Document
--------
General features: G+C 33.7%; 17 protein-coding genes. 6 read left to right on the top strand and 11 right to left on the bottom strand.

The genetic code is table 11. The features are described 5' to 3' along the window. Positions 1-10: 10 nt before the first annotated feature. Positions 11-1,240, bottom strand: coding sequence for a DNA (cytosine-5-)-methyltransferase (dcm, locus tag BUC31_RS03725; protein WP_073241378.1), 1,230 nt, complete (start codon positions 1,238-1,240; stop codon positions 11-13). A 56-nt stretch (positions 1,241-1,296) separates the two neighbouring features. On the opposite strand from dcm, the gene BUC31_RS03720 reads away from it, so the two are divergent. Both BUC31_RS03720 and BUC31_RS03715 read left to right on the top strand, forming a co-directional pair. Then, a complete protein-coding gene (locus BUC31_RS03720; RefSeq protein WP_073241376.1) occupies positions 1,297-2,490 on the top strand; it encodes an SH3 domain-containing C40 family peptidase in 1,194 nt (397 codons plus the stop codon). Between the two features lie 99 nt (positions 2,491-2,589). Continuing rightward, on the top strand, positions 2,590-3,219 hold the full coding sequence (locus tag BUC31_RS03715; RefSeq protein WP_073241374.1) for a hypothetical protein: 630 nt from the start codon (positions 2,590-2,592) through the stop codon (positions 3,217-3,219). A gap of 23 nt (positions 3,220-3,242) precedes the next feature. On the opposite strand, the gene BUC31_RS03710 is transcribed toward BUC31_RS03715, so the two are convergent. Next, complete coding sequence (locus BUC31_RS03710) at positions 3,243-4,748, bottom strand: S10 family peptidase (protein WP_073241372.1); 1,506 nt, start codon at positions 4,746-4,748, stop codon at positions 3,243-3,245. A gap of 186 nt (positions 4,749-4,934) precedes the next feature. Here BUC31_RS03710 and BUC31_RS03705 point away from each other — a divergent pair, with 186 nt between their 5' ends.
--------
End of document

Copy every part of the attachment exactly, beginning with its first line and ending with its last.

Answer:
General features: G+C 33.7%; 17 protein-coding genes. 6 read left to right on the top strand and 11 right to left on the bottom strand.

The genetic code is table 11. The features are described 5' to 3' along the window. Positions 1-10: 10 nt before the first annotated feature. Positions 11-1,240, bottom strand: coding sequence for a DNA (cytosine-5-)-methyltransferase (dcm, locus tag BUC31_RS03725; protein WP_073241378.1), 1,230 nt, complete (start codon positions 1,238-1,240; stop codon positions 11-13). A 56-nt stretch (positions 1,241-1,296) separates the two neighbouring features. On the opposite strand from dcm, the gene BUC31_RS03720 reads away from it, so the two are divergent. Both BUC31_RS03720 and BUC31_RS03715 read left to right on the top strand, forming a co-directional pair. Then, a complete protein-coding gene (locus BUC31_RS03720; RefSeq protein WP_073241376.1) occupies positions 1,297-2,490 on the top strand; it encodes an SH3 domain-containing C40 family peptidase in 1,194 nt (397 codons plus the stop codon). Between the two features lie 99 nt (positions 2,491-2,589). Continuing rightward, on the top strand, positions 2,590-3,219 hold the full coding sequence (locus tag BUC31_RS03715; RefSeq protein WP_073241374.1) for a hypothetical protein: 630 nt from the start codon (positions 2,590-2,592) through the stop codon (positions 3,217-3,219). A gap of 23 nt (positions 3,220-3,242) precedes the next feature. On the opposite strand, the gene BUC31_RS03710 is transcribed toward BUC31_RS03715, so the two are convergent. Next, complete coding sequence (locus BUC31_RS03710) at positions 3,243-4,748, bottom strand: S10 family peptidase (protein WP_073241372.1); 1,506 nt, start codon at positions 4,746-4,748, stop codon at positions 3,243-3,245. A gap of 186 nt (positions 4,749-4,934) precedes the next feature. Here BUC31_RS03710 and BUC31_RS03705 point away from each other — a divergent pair, with 186 nt between their 5' ends.